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Commentary: Motivating Young Black Men in College

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You did it! You got your son, grandson, nephew, cousin or family friend off to college. For many, this is a dream come true and the end of an 18-year journey. Think again. Getting the Black man in your life to college is only the beginning. Getting him to graduate is an entirely new challenge. The journal Diverse Issues in Higher Education reports that 67 percent of Black male students who begin college never obtain their degrees... Numbers like these are part of the reason why I have devoted much of my 10-year career to motivating and mentoring students in higher education. I have worked with thousands of students from all backgrounds and ethnicities. Although I don't claim to have all the answers, I have seen enough success stories to know one thing for sure: his support system is critical. Although you won't be checking his homework anymore, you can still help him by creating an environment that cultivates his achievement on campus and in life. Start doing this immediately: START: Exposing him to BOTH sides of the possibilities. Create a list of jobs and salaries from which he can choose when he has his degree. Make an alternate list of hourly jobs and salaries that he will be stuck with should he choose to drop out. STOP: Offering a Plan B. Actor Will Smith said, "Plan B only distracts you from Plan A." If you tell him, "Baby, if things don't work out in college, you can always come back home," there is a high probability he'll take you up on that offer. Lovingly share with him that living with you is no longer an option. Focus your energy on him finishing, not giving him an escape route. START: Teaching him about leadership and personal development. Upon graduation, he will be expected to lead at work, in civic organizations and in his family. Especially if he comes from a female-led home (as I did), it is imperative that he learns how to step up and not be satisfied with allowing women to do all the work while he passively watches. Celebrate every occasion he takes the initiative on. Create a tradition of discussing self-help books that promote positive thinking and leadership. STOP: Expecting him to "figure it out on his own" what manhood is about. Mass media provides a grossly distorted image of how success and power should be handled. The personae of rappers, athletes and entertainers are our most dominant images of American Black men. Unless you want to raise an over-sexed, self-centered tyrant of a man, expose him to a constant stream of positive counter-examples of historical figures and current Black men who use their influence responsibly, for the betterment of society. START: Transitioning your role from parent to coach. For better or for worse, you have put it in him whatever you can to make him a successful man. Your job as his primary caretaker is now over. Now, you need to step back, stop telling him what to do, and start asking him how he is going to solve his own issues. Let him be a man, not your "baby boy." STOP: "Helicopter parenting." The entitlement that this generation has become known for is a result of parents refusing to let their kids experience the hard knocks of life. Camille Phelps, Dean of Students at Southeastern Oklahoma State University, has noticed a power struggle that has evolved between parents and male students. "He wants to show her that she [mom] can't control him anymore. Some will even stop answering text messages as a way to exert their power." Support him emotionally, but resist the urge to keep him from making his own mistakes. Thus he can learn his own life lessons and gain the confidence he will need in the real world. The challenges facing Black men in college are great, but even greater are the opportunities available to them when they finish. You play a vital role in the success or demise of his college experience. Take advantage of this chance to develop a strong Black man who has the fortitude to succeed, despite the odds. If he's going to be a number, teach him how to be number one.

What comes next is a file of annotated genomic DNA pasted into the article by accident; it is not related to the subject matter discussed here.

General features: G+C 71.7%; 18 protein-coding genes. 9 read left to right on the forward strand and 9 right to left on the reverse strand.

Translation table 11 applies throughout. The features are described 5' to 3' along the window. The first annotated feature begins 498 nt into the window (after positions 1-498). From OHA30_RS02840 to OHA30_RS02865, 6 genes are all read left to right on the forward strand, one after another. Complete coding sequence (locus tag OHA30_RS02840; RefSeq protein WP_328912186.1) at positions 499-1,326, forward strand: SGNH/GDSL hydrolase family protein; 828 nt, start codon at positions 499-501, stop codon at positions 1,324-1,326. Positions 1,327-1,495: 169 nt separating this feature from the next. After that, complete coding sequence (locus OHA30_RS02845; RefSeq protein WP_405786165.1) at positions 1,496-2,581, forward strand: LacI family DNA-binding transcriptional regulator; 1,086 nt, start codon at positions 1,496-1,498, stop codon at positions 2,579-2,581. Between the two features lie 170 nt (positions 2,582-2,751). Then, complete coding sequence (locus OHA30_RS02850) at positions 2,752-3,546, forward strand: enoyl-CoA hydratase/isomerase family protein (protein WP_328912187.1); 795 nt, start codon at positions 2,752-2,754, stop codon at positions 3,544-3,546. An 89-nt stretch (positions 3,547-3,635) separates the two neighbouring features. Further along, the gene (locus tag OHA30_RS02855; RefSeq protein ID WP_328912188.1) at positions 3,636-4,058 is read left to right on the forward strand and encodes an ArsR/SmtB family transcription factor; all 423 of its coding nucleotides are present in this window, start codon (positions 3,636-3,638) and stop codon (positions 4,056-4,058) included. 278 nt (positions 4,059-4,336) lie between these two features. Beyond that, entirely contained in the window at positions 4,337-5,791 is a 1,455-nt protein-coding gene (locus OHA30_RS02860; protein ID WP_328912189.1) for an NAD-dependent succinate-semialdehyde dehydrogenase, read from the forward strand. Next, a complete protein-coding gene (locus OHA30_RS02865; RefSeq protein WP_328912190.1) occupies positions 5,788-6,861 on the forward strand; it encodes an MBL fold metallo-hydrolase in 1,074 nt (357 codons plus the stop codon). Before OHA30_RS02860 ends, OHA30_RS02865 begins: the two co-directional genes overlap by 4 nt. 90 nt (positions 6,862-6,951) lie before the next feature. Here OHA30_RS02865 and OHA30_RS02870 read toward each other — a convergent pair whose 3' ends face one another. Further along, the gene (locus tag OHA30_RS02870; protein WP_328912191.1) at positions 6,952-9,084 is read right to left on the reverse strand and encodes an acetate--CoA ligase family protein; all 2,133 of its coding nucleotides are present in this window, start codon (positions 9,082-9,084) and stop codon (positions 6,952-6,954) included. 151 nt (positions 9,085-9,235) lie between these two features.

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Motivational speaker and author of "You Were Born an Original, Don't Live Like a Copy," Jonathan Sprinkles is known for always "keeping it real." He encourages corporations, student bodies and individuals to always strive for the best.
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